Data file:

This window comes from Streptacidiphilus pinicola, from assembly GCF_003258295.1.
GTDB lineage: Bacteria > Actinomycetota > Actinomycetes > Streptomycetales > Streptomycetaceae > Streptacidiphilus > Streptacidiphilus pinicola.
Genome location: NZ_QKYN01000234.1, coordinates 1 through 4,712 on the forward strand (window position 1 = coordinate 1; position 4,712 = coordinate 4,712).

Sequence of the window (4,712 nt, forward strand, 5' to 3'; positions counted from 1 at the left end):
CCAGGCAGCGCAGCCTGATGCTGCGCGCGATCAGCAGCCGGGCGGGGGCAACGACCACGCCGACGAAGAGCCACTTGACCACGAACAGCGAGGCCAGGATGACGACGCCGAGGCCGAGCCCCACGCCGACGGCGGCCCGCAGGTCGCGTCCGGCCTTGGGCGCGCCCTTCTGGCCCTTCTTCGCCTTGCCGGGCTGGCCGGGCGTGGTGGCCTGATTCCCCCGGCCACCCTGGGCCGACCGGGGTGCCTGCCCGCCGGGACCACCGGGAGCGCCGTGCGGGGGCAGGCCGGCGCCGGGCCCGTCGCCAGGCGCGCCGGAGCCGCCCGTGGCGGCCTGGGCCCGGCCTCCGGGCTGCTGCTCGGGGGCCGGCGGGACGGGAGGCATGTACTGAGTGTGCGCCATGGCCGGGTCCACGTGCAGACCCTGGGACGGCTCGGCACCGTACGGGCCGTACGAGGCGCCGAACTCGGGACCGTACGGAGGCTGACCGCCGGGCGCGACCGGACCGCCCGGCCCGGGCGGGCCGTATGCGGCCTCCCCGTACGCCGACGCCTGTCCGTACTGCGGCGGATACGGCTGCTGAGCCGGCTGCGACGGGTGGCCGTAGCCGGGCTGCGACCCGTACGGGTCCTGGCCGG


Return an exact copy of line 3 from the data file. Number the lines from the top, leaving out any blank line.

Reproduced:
Genome location: NZ_QKYN01000234.1, coordinates 1 through 4,712 on the forward strand (window position 1 = coordinate 1; position 4,712 = coordinate 4,712).